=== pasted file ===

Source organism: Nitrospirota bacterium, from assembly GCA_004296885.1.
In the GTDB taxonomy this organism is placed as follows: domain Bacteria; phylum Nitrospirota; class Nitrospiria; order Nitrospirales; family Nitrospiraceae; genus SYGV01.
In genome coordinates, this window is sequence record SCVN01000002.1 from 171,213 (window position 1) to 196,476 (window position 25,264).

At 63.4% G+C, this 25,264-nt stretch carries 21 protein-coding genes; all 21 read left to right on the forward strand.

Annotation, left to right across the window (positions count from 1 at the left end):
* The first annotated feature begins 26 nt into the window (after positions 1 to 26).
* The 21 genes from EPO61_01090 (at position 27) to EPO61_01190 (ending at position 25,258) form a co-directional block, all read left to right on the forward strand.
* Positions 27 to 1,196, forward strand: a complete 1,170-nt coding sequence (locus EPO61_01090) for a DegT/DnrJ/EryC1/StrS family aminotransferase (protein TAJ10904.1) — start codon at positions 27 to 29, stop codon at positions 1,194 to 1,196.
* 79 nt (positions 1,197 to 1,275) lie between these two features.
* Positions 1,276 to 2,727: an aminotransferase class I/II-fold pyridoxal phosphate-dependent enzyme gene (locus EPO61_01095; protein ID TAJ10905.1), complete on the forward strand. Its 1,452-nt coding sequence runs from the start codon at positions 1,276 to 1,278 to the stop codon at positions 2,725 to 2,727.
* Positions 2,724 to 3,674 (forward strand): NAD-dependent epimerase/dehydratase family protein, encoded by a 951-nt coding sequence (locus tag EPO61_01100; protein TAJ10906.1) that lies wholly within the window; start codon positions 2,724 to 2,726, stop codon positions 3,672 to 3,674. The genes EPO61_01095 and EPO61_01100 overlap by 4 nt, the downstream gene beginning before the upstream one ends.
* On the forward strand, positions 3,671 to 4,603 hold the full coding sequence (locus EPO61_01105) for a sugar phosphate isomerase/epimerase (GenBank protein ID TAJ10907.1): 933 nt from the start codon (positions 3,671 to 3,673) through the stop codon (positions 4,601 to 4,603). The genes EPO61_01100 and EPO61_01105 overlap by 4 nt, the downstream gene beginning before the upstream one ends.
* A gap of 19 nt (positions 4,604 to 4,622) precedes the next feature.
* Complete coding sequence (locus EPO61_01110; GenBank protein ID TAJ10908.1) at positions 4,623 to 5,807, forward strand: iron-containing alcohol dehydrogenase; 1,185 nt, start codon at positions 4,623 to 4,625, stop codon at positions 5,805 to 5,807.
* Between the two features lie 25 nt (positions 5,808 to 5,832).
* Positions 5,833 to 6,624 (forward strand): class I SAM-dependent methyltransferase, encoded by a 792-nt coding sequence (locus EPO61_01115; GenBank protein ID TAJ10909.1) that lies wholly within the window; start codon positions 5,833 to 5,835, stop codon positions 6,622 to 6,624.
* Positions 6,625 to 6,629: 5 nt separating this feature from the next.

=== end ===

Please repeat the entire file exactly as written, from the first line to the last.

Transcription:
Source organism: Nitrospirota bacterium, from assembly GCA_004296885.1.
In the GTDB taxonomy this organism is placed as follows: domain Bacteria; phylum Nitrospirota; class Nitrospiria; order Nitrospirales; family Nitrospiraceae; genus SYGV01.
In genome coordinates, this window is sequence record SCVN01000002.1 from 171,213 (window position 1) to 196,476 (window position 25,264).

At 63.4% G+C, this 25,264-nt stretch carries 21 protein-coding genes; all 21 read left to right on the forward strand.

Annotation, left to right across the window (positions count from 1 at the left end):
* The first annotated feature begins 26 nt into the window (after positions 1 to 26).
* The 21 genes from EPO61_01090 (at position 27) to EPO61_01190 (ending at position 25,258) form a co-directional block, all read left to right on the forward strand.
* Positions 27 to 1,196, forward strand: a complete 1,170-nt coding sequence (locus EPO61_01090) for a DegT/DnrJ/EryC1/StrS family aminotransferase (protein TAJ10904.1) — start codon at positions 27 to 29, stop codon at positions 1,194 to 1,196.
* 79 nt (positions 1,197 to 1,275) lie between these two features.
* Positions 1,276 to 2,727: an aminotransferase class I/II-fold pyridoxal phosphate-dependent enzyme gene (locus EPO61_01095; protein ID TAJ10905.1), complete on the forward strand. Its 1,452-nt coding sequence runs from the start codon at positions 1,276 to 1,278 to the stop codon at positions 2,725 to 2,727.
* Positions 2,724 to 3,674 (forward strand): NAD-dependent epimerase/dehydratase family protein, encoded by a 951-nt coding sequence (locus tag EPO61_01100; protein TAJ10906.1) that lies wholly within the window; start codon positions 2,724 to 2,726, stop codon positions 3,672 to 3,674. The genes EPO61_01095 and EPO61_01100 overlap by 4 nt, the downstream gene beginning before the upstream one ends.
* On the forward strand, positions 3,671 to 4,603 hold the full coding sequence (locus EPO61_01105) for a sugar phosphate isomerase/epimerase (GenBank protein ID TAJ10907.1): 933 nt from the start codon (positions 3,671 to 3,673) through the stop codon (positions 4,601 to 4,603). The genes EPO61_01100 and EPO61_01105 overlap by 4 nt, the downstream gene beginning before the upstream one ends.
* A gap of 19 nt (positions 4,604 to 4,622) precedes the next feature.
* Complete coding sequence (locus EPO61_01110; GenBank protein ID TAJ10908.1) at positions 4,623 to 5,807, forward strand: iron-containing alcohol dehydrogenase; 1,185 nt, start codon at positions 4,623 to 4,625, stop codon at positions 5,805 to 5,807.
* Between the two features lie 25 nt (positions 5,808 to 5,832).
* Positions 5,833 to 6,624 (forward strand): class I SAM-dependent methyltransferase, encoded by a 792-nt coding sequence (locus EPO61_01115; GenBank protein ID TAJ10909.1) that lies wholly within the window; start codon positions 5,833 to 5,835, stop codon positions 6,622 to 6,624.
* Positions 6,625 to 6,629: 5 nt separating this feature from the next.